Abstract: I use a unique linked employer employee panel covering all wage earners in the private sector in Portugal to shed new light on the careers of immigrants. During the first ten years in the country immigrants close one third of the initial immigrant-native wage gap. I show that one third of this wage catch-up is accounted for by firm heterogeneity: Immigrants remain in the same occupations but get jobs with better paying _rms. Over time immigrants move to larger, more productive firms and with a higher share of native workers. These patterns are similar for all the recent immigrants irrespective of their origin and in particular of whether their mother tongue is the host country's language. Motivated by these new stylized facts, I suggest an economic assimilation mechanism which highlights imperfect information about immigrant productivity. I build an employer learning model with firm heterogeneity and complementarities between worker and firm type. The initial uncertainty over immigrants' productivity prevents them from getting access to the best jobs. Over time, productivity is revealed and immigrants obtain better firm matches. I derive predictions on the immigrant wage distributions over time, on their mobility patterns and on the productivity distribution of firms they are matched with. The predictions of the model are in line with the data and are not trivially derived from competing explanations.
    Keywords: Wage differentials, wage convergence, job mobility, immigration, linked employer-employee panel data
    JEL: J31 J61 J63
    Date: 2012–10
  5. By: Michael Good (Department of Economics, Florida International University)
    Abstract: I estimate the effect that immigrants have on international trade between states of current residence and states of origin. The pro-trade effect of immigrants has been thoroughly examined since the mid-1990s, connecting both destination countries with origin countries and destination sub-national divisions with origin countries, respectively. However, a recent emphasis on the importance of geographic proximity to the immigration-trade link leads me to pose the question of how localized the trade-enhancing effect of immigrants actually may be. In turn, my analysis provides the ?rst results as to the immigrant-trade nexus at the state level for both places of destination and origin, relying on a unique data set allowing the mapping of Mexican-born immigrants’ US states of residence to Mexican states of origin. I ?nd that immigrants indeed promote trade between their US states of residence and Mexican states of origin, estimating a statistically signi?cant elasticity of exports to immigration equal to 0.08. This ?gure is not only qualitatively but also quantitatively important, corresponding to $2467 extra annual exports between respective US and Mexican states associated with each additional immigrant.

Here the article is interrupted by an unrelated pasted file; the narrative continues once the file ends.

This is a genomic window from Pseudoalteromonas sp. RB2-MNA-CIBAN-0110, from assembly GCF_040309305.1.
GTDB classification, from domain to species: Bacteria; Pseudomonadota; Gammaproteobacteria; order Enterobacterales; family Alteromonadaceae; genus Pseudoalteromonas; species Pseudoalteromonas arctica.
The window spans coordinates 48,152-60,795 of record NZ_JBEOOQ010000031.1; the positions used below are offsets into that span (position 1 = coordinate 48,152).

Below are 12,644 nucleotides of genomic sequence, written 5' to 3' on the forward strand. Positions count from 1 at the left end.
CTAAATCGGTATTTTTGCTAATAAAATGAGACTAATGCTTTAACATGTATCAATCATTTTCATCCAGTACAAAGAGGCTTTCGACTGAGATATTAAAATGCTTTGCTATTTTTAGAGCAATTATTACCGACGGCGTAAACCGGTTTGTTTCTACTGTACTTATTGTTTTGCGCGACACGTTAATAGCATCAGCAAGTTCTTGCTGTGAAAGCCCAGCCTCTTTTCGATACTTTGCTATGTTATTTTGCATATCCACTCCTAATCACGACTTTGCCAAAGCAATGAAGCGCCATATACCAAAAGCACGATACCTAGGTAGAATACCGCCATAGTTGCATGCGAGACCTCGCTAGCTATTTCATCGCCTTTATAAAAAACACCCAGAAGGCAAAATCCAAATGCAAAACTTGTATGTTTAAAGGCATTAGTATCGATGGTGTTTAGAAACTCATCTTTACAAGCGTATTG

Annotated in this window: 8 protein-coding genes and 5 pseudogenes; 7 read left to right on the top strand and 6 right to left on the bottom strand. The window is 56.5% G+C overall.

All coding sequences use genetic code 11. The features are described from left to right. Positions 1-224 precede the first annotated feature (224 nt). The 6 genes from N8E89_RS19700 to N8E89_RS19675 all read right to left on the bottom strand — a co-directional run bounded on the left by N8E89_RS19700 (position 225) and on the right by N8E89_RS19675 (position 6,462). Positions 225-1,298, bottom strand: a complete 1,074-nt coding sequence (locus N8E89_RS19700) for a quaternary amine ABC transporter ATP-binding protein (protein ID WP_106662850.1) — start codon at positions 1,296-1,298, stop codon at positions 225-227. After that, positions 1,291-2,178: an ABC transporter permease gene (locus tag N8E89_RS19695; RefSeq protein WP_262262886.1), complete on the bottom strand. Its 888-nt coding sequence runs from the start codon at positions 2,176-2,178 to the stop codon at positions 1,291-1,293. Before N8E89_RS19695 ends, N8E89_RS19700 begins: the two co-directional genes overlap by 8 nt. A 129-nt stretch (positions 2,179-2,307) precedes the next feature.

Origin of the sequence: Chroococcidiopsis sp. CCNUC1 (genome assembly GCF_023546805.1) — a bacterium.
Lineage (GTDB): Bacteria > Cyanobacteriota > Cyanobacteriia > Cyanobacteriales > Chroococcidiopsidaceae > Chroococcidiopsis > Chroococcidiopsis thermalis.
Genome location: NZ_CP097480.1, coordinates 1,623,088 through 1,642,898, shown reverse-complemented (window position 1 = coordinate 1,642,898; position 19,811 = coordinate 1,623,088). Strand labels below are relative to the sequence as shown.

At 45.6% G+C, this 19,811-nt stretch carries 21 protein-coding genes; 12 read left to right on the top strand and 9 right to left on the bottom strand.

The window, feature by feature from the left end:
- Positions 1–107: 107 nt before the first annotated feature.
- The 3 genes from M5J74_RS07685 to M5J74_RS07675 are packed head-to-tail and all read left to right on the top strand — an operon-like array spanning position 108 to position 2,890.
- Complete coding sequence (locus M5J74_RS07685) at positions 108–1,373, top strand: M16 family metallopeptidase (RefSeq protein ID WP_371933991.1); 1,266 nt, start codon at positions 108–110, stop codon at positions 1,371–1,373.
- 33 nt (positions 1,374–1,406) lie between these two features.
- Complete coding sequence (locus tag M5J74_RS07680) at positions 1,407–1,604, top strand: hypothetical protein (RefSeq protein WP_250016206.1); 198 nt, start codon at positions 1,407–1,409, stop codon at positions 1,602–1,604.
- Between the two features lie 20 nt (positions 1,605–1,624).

Date: 2012–10
  6. By: Sylvie Démurger (Université de Lyon, Lyon, F-69007, France ; CNRS, GATE Lyon St Etienne,F-69130 Ecully, France); Li Shi (School of Economics and Business Administration, Beijing Normal University, 19, Xinjiekouwai Dajie, Beijing 100875, China)
    Abstract: This paper explores the rural labor market impact of migration in China using crosssectional data on rural households for the year 2007. A switching probit model is used to estimate the impact of belonging to a migrant-sending household on the individual occupational choice categorized in four binary decisions : farm work, wage work, self-employment and housework. The paper then goes on to estimate how the impact of migration differs across different types of migrant households identified along two additional lines : remittances and migration history. Results show that individual occupational choice in rural China is responsive to migration, at both the individual and the family levels, but the impacts differ : individual migration experience favors subsequent local off-farm work, whereas at the family level, migration drives the left-behinds to farming rather than to off-farm activities. Our results also point to the interplay of various channels through which migration influences rural employment patterns.
    Keywords: labor migration, labor supply, remittances, temporary migration, left-behind, China
    JEL: O15 J22 R23 D13 O53
    Date: 2012
  7. By: Delia Furtado; Nikolaos Theodoropoulos
    Abstract: This paper examines the role of ethnic networks in disability program take-up among working-age immigrants in the United States. We find that even when controlling for country of origin and area of residence fixed effects, immigrants residing amidst a large number of co-ethnics are more likely to receive disability payments when their ethnic groups have higher take-up rates. Although this pattern can be partially explained by cross-group differences in satisfying the work history or income and asset requirements of the disability programs, we also find that social norms and, to a lesser extent, information sharing play important roles.
    Date: 2012–10
  8. By: Valentina Bosetti (Fondazione Eni Enrico Mattei and CMCC); Cristina Cattaneo (Fondazione Eni Enrico Mattei and CMCC); Elena Verdolini (Fondazione Eni Enrico Mattei and CMCC)